OSCON 2014 Call for Participation
11:59pm 01/30/2014 PST.
OSCON 2014 will celebrate, explain, and demonstrate the power of open source technologies. We invite you join us as we bring together a large community of learners and contributors.
Please submit original session and tutorial ideas that share your technology passions. Proposals should include as much detail about the topic and format for the presentation as possible. Detail matters: our volunteer reviewers aren’t mind readers. Vague proposals face an uphill climb.
If you are one or more of the following:
- Developer or programmer
- Systems administrator
- Hacker or geek
- Enterprise developer or manager
- IT manager, CxO, or entrepreneur
- Trainer or educator
- Open source enthusiast or activist
We invite you to submit a proposal to lead sessions or tutorials at OSCON 2014.
Topics we’re seeking for the 2014 program include:
- Best practices for building businesses around open source
- User experience innovations
- Open models for cloud computing and distributed services
- Security and privacy in a world of flowing data
- Cultural changes driven by ubiquitous computing and networking
- Scaling up and scaling down
- Geek lifestyle—hacking, quantified self, inbox zero, maker culture
- Bringing open source to new communities
- Open web, open standards, open data, open, open, open!
You’ll be asked to include the following information for your proposal:
- Proposed title
- Overview and extended descriptions of the presentation: main idea, sub topics, conclusion
- Suggested track
- Speaker(s): expertise and summary biography
- Suggested tags
Proposals will be considered for the following types of presentations:
- 3-hour tutorials
- 40-minute presentations, discussions, or panels
Limited speaking opportunities are also available through conference sponsorship. Contact Sharon Cordesse at (707) 827-7065 or email@example.com for more information.
Some tips for writing a good proposal for a good talk:
- Help us understand why your presentation is the right one for OSCON.
- Keep the audience in mind: they’re technical, professional, and already pretty smart. They also will smell a marketing pitch.
- Clearly identify the level of the talk and why people will want to attend: is it for beginners to the topic, or for gurus? Is this a trending topic, or an installation tutorial?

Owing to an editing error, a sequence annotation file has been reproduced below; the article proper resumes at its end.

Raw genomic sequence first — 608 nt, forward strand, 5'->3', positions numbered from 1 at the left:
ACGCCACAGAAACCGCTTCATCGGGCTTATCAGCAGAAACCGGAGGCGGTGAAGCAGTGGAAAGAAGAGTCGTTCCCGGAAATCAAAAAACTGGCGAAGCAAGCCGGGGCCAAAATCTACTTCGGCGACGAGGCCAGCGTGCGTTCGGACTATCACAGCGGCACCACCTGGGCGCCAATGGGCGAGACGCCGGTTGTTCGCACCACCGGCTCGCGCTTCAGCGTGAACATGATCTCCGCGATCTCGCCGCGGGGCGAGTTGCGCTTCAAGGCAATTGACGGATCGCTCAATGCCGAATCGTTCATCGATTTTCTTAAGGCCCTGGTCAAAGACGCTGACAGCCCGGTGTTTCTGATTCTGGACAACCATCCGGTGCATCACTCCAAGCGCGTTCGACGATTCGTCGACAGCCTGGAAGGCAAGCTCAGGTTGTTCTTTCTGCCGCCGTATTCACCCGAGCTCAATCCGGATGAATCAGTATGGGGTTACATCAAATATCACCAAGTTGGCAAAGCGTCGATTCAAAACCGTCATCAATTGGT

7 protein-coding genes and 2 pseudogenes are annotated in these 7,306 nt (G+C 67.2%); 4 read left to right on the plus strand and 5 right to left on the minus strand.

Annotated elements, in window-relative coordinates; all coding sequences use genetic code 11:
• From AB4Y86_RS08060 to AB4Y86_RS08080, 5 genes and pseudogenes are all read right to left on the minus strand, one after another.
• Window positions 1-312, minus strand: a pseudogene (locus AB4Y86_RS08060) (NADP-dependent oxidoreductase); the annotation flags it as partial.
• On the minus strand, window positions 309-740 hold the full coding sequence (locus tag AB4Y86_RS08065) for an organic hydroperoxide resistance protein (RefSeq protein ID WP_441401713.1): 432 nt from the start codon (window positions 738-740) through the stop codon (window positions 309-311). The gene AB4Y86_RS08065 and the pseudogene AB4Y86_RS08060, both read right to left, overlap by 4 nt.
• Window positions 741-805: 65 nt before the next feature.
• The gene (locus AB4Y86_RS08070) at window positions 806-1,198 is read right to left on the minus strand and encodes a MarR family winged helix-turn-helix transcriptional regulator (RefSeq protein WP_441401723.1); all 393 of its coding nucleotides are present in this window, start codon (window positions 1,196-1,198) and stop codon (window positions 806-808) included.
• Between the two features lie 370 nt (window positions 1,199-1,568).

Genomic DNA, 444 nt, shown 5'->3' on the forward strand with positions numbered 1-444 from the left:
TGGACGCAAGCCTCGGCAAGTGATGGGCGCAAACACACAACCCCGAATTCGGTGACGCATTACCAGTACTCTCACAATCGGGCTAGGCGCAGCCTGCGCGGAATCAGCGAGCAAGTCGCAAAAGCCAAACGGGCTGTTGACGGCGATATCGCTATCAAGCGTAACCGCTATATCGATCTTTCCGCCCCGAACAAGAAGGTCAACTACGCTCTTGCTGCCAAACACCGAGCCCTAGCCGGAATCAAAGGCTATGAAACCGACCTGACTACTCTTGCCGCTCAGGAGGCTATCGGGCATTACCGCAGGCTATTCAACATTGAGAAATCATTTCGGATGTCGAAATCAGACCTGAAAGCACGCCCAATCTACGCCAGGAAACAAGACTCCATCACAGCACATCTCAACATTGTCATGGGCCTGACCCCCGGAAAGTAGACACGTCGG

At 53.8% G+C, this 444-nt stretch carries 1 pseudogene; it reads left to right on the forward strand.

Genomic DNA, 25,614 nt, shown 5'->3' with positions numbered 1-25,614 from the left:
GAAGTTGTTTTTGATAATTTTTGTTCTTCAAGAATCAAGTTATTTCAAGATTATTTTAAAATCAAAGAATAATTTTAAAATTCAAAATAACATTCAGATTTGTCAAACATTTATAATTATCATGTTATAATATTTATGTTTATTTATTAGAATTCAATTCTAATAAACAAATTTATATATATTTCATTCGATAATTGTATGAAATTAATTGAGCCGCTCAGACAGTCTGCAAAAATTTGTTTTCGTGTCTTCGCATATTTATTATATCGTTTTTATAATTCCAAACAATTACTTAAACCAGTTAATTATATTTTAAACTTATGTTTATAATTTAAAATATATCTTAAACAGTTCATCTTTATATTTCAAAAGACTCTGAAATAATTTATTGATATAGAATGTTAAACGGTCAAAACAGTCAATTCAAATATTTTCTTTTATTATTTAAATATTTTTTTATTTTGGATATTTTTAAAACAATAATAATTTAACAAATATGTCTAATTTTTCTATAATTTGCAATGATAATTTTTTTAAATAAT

- Give it a simple and straightforward title or name: fancy and clever titles or descriptions make it harder for people (committee and attendees) to figure out what you’re really talking about.
- Limit the scope of the talk: in 40 minutes, expect to pick a useful aspect of a topic; a particular technique; or walk through a simple program.
- Pages of code are unreadable: mere mortals can deal with code a line at a time.
- Be authentic! Your peers need original presentation ideas that focus real-world scenarios, relevant examples, and knowledge transfer.
- If you are proposing a panel, tell us who else would be on it.
- Include people we don’t see often enough at tech conferences: Does your presentation have the participation of a woman, person of color, or member of another group often underrepresented at tech conferences? Diversity is one of the factors we seriously consider when reviewing proposals as we seek to broaden our speaker roster.
- Above all else, present something relevant. One of your challenges as a proposer is to demonstrate that you understand that attendees might need an extra reason to pay attention to something that they might otherwise think of as “settled.”
Other resources to help write your proposals:
- Call for Participation Closes – January 30, 2014
- All proposers notified – end of March/early April 2014
- Program Announced and Registration Opens – March/April 2014
Code of Conduct
We expect all participants, including speakers, to support our Code of Conduct, the core of which is this: an O’Reilly conference should be a safe and productive environment for everyone. Read more »
Submit a proposal now